The Terrible, Horrible, No Good, Very Bad Book Review…

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4 Responses

  1. Mark says:

    Hello Laura,

    You know, I have had to face these people before as well. You find them everywhere. The trouble is that you can never really evade them.

    That’s why I see the desire in confronting them. Do research on their background and determine their qualifications for book reviews. This way you know where they stand and feel confident as to the legitimacy of their views.

    Still, when it comes right down to it, they do have a point-of-view and they are going to express it whether you like it or not, even if they are merely trolls. I hate being the harbinger of bad news, and I am not siding with these… Well, I am a professional and a gentleman, so I won’t say, LOL. The point is: I came to realize a long time ago that negativity–even incoherent and erratic negativity–is inevitable.

    You can do your background checks, determine the reviewer’s qualifications, even argue with said person until you are blue in the face, but, when it comes right down to it, none of these efforts will make a difference. Why? In the end, the person doing the reviewing has an opinion and that person has a right to express that opinion.

    You might have ONE option online: If you have a tight relationship with webmasters at the sites where certain ‘horrible, no good, very bad’ book reviews are posted, you might possibly get the eyesores removed from public view. The webmaster can always devise an excus–I mean, a reason–for eliminating them, but that’s the extent of it.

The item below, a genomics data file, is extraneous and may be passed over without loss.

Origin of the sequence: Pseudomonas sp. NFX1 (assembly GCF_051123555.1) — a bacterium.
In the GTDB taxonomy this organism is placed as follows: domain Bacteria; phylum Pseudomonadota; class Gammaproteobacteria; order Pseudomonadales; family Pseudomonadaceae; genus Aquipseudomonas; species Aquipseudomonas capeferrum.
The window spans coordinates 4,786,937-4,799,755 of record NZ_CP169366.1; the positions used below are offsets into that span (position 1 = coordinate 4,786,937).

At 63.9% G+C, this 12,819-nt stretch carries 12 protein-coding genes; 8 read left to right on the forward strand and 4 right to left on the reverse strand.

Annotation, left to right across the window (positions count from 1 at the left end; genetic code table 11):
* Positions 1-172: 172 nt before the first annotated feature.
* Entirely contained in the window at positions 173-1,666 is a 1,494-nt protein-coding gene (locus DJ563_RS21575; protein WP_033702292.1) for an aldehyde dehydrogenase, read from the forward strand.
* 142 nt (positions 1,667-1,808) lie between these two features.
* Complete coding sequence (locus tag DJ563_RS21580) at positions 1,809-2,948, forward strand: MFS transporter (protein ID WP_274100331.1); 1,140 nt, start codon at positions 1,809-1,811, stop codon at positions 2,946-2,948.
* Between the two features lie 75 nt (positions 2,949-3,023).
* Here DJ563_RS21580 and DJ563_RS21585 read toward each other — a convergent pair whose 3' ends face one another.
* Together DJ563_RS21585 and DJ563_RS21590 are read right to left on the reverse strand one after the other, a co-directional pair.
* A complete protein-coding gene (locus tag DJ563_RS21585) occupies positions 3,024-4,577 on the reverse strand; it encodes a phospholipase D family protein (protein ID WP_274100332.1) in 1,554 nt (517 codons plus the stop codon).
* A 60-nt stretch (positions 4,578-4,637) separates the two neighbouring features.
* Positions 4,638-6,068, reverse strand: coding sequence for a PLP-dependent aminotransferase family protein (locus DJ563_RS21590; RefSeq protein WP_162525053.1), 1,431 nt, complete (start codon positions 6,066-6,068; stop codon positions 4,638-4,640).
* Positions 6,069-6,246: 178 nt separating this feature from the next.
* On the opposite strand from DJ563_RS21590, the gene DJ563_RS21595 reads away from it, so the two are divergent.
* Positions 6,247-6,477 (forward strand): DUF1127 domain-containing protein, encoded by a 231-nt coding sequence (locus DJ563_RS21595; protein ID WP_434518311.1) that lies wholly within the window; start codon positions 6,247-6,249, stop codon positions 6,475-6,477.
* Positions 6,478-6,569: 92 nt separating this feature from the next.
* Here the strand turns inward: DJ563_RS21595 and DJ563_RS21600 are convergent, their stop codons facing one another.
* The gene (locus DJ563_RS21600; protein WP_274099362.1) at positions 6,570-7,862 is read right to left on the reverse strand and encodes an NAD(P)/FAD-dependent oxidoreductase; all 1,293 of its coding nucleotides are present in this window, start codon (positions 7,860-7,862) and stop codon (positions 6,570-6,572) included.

Then again, you can always go public with the reviewer’s [lack of] credentials and , in turn,discredit that person. That might work. Truth be told, however, such an attempt will likely make you appear petty–unless loads of other commentators come back and criticize the reviewer as well. That is possible, but not guaranteed. The strategy here, though, is timing: Wait until the commentators have already posted their condemnations of the reviewer, and THEN go public with your findings.

    The only sure-fire way you might get the reviewer is if that person defamed you in the review, in which case you could take said reviewer to court (that is, IF you could identify and locate said reviewer. Online, that’s not always possible).

    In the end, though, that won’t change the fact that the reviewer had an opinion, and no amount of contesting or protesting will change that.

    Does that mean that these individuals win the battle?

    Only if you fight back.

    The best way to win is to let it go and disregard it. Sounds easier said than done, I know, but that’s all you can really do in the long run. Why? As said: the reviewer has an opinion and the reviewer has a right to express that opinion.

    So much for freedom of speech, LOL.

    Sorry. I realize that isn’t funny.

    You do recall the saying about opinions, don’t you?… That should, at least, make you feel better about it. 😉

    Take care.
    Mark

    • Lorror says:

      Hi, Mark!

      I have no issue with differing opinions, certainly not. And I’m not really down about it or anything. As I said, I’m pretty immune to negativity, I’ve encountered it for years. I suppose it’s just the presentation I get irritated with. I know I’m not the only one, I had one author friend discuss a reviewer and she had no idea where they got the information for their review. They said things about characters that weren’t in her story. Likewise, a British author, who’s story was in England with English characters, got a complaint because her work was “too British.”